08 March 2012

400th British soldier dies in Afghanistan

 Yesterday the death toll of British soldiers in Afghanistan reached 400 after Six British soldiers were missing, believed killed, after a massive explosion in Afghanistan.

The men were on patrol in a hazardous area on the border between Helmand and Kandahar provinces when the Warrior armoured personnel carrier they were travelling in was blown up. The ferocity of the blast flipped the vehicle upside down and sheared off the gun turret, starting a fire which ignited ammunition stored inside.

The soldiers, five from the 3rd Battalion the Yorkshire Regiment and one from the 1st Battalion The Duke of Lancaster's Regiment, were just a week into their tour of duty. Troops in a second vehicle which was left relatively undamaged attempted to get to those inside the stricken Warrior, but were beaten back by flames and the risk of secondary explosions. Other forces which arrived soon after the initial reports of what had happened on Tuesday spent most of the night gathering remains and returning them to their base at Camp Bastion.

The commander of Task Force Helmand, Brigadier Patrick Sanders, said the Warrior involved in the blast suffered "catastrophic damage". The armoured personnel carriers, used extensively by forces on frontline duty in Afghanistan and Iraq, were due for a billion-pound upgrade, including equipment which would allow greater flexibility on attaching armour, announced by David Cameron last autumn.

The blast that killed the British servicemen occurred in an area which the Taliban consider their heartland but which was supposedly "cleared" of insurgents in a series of operations by US, British and Afghan forces. The attack shows the ease with which Afghan fighters are able to return and place improvised explosive devices (IEDs) at relatively little risk to themselves but with lethal impact.

Western and Afghan officials insist that large numbers of bombs have been recovered after tip-offs from locals. But although the Talibs had previously been driven away from the border area between Helmand and Kandahar, they have repeatedly returned and been able to set up bases, either because residents of the sparsely-populated hamlets are intimidated, or because they actually support the Taliban.

Local people are aware that Nato troops will be leaving soon, and there is uncertainty about the ability of Afghan security forces to protect them from the insurgents in the aftermath. There is also confusion caused by statements from the government of Hamid Karzai and Western states about negotiating with the Taliban, and what degree of power the Islamists will hold in the future.

Sadly the poor soldiers died for absolutely nothing. It looks clearer and clearer that the Taliban will be back, will oust the scumbag Karzai (who is turning more and more repressive by the day, certainly in respect of the women of Afghanistan). It galls me that our troops are dying for what is effectively a return to the status quo with women treated as lower than chattels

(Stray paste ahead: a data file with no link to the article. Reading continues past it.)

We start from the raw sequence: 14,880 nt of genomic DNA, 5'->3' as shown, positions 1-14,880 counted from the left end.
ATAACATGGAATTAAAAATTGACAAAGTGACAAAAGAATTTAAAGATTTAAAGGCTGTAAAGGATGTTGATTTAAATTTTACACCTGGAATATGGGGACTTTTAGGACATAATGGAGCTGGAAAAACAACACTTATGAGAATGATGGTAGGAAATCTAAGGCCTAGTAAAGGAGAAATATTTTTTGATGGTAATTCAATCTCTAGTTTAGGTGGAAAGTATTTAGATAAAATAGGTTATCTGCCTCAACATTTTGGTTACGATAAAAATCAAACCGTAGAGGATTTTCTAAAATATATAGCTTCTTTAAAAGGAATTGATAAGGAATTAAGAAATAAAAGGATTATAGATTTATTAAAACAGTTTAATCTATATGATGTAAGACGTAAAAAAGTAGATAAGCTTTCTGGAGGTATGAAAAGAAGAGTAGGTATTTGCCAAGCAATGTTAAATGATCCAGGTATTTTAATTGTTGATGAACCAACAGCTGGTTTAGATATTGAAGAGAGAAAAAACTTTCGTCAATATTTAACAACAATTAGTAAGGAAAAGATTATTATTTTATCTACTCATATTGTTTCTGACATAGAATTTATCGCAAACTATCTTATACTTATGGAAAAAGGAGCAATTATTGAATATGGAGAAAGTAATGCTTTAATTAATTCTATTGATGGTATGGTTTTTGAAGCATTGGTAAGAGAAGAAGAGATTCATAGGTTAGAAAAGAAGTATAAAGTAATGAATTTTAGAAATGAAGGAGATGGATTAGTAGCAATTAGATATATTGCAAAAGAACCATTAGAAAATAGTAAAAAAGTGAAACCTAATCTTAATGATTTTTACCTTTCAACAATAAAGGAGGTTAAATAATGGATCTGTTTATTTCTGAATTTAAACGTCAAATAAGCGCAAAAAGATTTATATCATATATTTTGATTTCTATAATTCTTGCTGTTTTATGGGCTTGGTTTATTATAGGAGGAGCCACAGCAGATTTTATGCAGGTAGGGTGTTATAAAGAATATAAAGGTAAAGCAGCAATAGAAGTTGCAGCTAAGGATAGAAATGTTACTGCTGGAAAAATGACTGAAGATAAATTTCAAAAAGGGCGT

Gina said...

This war, like the others before it in Afghanistan, is such a terrible waste of lives.

I abhor war on ethical and humanitarian grounds but this one is especially pathetic in light of what history has taught us.

On a different topic of war: I'm trying not to get overly upset yet about what is likely to go down with Iran. I will say this (it's an issue that I grew up listening to my father, once a registered Communist, say about the Palestinian/Israel situation: why must the U.S. always take the side of Israel? I'm sick and tired of the U.S. being pressured by the Israeli government to have their back at all costs. President Obama is talking out both sides of his mouth on the issue but he is at least a tad more moderate than former Republican presidents: on one hand he states that we should not be saber rattling, on the other he promises Israel total protection.

jams o donnell said...

I am pretty sick of the drumbeats for war on Iran. Frankly it would be a disaster in that it would kill off any chance of reform or change in that countr.

As for Israel, I can understand their unease but a pre emptive strike would blow back massively. Netanyahu and Lieberman should engage their brains

Silent Hunter said...

I don't think an Israeli strike on Iran would have that much effect on Israel. Everyone else on the other hand.

This should be solved with diplomacy, but both sides need to be prepared to do that.

jams o donnell said...

I think an attack could have disastrous consequences for Israel. I hope cooler heads prevail on both sides

Silent Hunter said...

True, it might drive Iran further towards getting a nuke. However, Israeli strikes on Iraq and Syria terminated those programmes, so someone might think the same would happen again.

This is one of those situations were neither alternative is very pleasant.

jams o donnell said...

Agreed SH, the options are both bad